I guess you learn over time that most of the stuff you make is kinda shit and terrible. A lot of stuff that I made early in my career was kinda not great, but taught me something about the next phase of it. Not immediately, but leapfrog 5 years later and you’re like, “Oh yeah, – this is because of something I did like 5 years ago, and I’ve learnt from that.” I don’t like the idea of iterative linear work because it implies that you make an error, and then you learn immediately from that failure. I think it often skips a couple of years. One of the interesting things about DJing is that you’re always experimenting with an almost infinite pool of things. You combine things in new ways. It’s very much about trying the same element in a different configuration with the sense that you’re continuously building a configuration and that it’s moving through time. One of the beautiful things about DJing is that you can’t stop the music playing. It’s a bit like a Lego kit that continuously morphs. You start off with the thing you’re trying to build, maybe from the instructions. Then you keep remixing it. Some of what you make will be terrible. But you incrementally grow that. I guess my editing process ends up being very much like that. When I’m writing stuff I often use a plain text editor and just keep going with a continuous flow. Then I go back and move everything around. I’ve been really pleased that the interfaces for text editing have gotten more minimalist. Because it helps my process, which is less fiddling and then bringing it together.

I’ve been managing creative teams for a long time now, a decade plus. I’ve been really trying to coach other people to feel comfortable about getting just enough out there and public – and understanding that what is being made is inherently malleable. I think it’s very difficult for some people. People find it very hard to push ‘go’ on things, and that’s part of the editing process. You have to get it out there in front of other people. If you hold it back too long, it just withers and dies. I think within museums, that’s very difficult. Because working in museums is a bit like working on a stage production, where you don’t want to reveal what happens behind the scenes. But nowadays you have to.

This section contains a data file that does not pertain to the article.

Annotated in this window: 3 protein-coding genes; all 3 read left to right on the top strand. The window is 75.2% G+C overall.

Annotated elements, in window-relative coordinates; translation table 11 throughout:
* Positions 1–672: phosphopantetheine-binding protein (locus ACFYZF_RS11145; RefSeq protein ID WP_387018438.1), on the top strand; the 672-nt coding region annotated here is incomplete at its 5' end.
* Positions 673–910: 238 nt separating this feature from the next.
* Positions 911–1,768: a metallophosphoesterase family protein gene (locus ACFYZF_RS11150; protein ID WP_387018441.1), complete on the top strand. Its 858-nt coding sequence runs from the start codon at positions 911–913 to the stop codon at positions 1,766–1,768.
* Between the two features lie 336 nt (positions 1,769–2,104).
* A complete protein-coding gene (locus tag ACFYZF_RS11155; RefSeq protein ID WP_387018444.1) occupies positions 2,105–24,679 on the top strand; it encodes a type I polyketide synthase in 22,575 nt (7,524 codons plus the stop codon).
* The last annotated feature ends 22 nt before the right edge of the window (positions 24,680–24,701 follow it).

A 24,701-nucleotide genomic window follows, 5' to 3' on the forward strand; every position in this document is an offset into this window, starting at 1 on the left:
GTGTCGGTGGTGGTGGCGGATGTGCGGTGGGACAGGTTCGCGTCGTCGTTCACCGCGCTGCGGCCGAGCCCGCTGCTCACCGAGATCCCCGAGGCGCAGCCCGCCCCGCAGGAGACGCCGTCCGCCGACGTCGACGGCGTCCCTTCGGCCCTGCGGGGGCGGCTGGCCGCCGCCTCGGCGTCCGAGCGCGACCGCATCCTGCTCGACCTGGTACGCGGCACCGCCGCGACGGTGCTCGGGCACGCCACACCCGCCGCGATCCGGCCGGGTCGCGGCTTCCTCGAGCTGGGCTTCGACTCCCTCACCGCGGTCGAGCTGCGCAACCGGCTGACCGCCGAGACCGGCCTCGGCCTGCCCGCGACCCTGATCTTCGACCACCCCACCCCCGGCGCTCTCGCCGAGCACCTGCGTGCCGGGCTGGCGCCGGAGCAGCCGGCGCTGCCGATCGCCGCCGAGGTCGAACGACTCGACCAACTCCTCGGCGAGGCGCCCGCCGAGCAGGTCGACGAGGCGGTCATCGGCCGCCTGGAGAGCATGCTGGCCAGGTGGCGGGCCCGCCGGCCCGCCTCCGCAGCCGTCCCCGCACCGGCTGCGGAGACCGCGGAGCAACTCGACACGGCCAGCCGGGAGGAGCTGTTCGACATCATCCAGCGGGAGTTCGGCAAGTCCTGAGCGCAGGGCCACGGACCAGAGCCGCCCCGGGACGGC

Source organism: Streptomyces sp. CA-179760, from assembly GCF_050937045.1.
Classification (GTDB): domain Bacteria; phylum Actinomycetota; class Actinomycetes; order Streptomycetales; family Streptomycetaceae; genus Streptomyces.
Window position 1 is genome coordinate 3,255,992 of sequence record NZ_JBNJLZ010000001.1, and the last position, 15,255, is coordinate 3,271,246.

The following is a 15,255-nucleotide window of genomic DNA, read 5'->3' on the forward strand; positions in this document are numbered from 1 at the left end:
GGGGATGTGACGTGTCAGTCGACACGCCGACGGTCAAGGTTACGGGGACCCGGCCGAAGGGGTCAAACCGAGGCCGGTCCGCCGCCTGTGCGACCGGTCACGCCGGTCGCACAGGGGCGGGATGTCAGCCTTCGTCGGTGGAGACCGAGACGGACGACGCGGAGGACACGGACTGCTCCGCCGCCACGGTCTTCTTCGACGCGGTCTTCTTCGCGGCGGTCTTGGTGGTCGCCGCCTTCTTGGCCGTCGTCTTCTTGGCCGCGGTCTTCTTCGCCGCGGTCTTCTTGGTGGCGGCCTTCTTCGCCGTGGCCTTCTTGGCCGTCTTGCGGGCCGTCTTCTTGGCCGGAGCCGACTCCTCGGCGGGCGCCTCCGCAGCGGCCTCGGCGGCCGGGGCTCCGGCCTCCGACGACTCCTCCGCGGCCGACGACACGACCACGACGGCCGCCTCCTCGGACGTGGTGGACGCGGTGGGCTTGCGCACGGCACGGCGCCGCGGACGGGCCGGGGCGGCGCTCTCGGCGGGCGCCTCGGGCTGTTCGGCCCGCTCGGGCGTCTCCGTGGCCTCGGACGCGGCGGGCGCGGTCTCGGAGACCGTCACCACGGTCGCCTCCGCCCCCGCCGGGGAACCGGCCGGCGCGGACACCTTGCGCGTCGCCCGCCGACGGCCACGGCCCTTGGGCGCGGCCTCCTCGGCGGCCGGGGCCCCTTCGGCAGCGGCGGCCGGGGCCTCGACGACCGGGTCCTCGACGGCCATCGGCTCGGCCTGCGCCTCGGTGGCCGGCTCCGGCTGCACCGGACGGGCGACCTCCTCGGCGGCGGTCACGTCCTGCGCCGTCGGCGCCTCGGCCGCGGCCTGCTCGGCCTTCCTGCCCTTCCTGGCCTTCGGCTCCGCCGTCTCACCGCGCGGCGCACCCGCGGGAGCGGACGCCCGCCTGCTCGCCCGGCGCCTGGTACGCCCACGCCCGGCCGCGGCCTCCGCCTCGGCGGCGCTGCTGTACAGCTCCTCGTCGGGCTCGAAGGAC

It’s really about filtering the good and the bad ideas, talking about them with people and trying to poke at them over a period of time. Sometimes you have to make something tangible first. When my team at Cooper Hewitt was building the Pen Project, Aaron Cope, a good friend of mine, worked with me on it. He and I really were were all stuck in a jam for a long time. Aaron was like, “OK. I’m just going to make one. Give me time. I’m going to make a thing. It’s not going to be the pen, but just a thing. Because we can’t talk about this thing and get anyone else excited about it, until we have a thing that sucks.” And I was like, “Totally.” So once he did that it kickstarted it all. It was a good reminder that you need to kick the tires of something to figure it out – but you’ve got to actually make the tires first.


The Cooper Hewitt Pen

We feel very similar to that at Sandpit.

It’s so hard sometimes, don’t you think? People find it really difficult within an organisation or bureaucracy – that museums arguably are, or inevitably are. The permission to spend budget on something that you know you’re going to throw away. It’s often there if you ask for it, but people feel afraid to ask for the money because they’re thinking that it’s waste. It’s not waste. It’s essential.

I guess that’s what makes us lucky to be running a small organisation.

Yeah, you don’t have to convince a manager all the way up the chain who’s going to answer “no”. Fortunately I’m near the top of that chain now.. Through my career it has been increasingly about trying to get people excited about a thing that doesn’t exist.

What are the major differences between working in Australia and working internationally?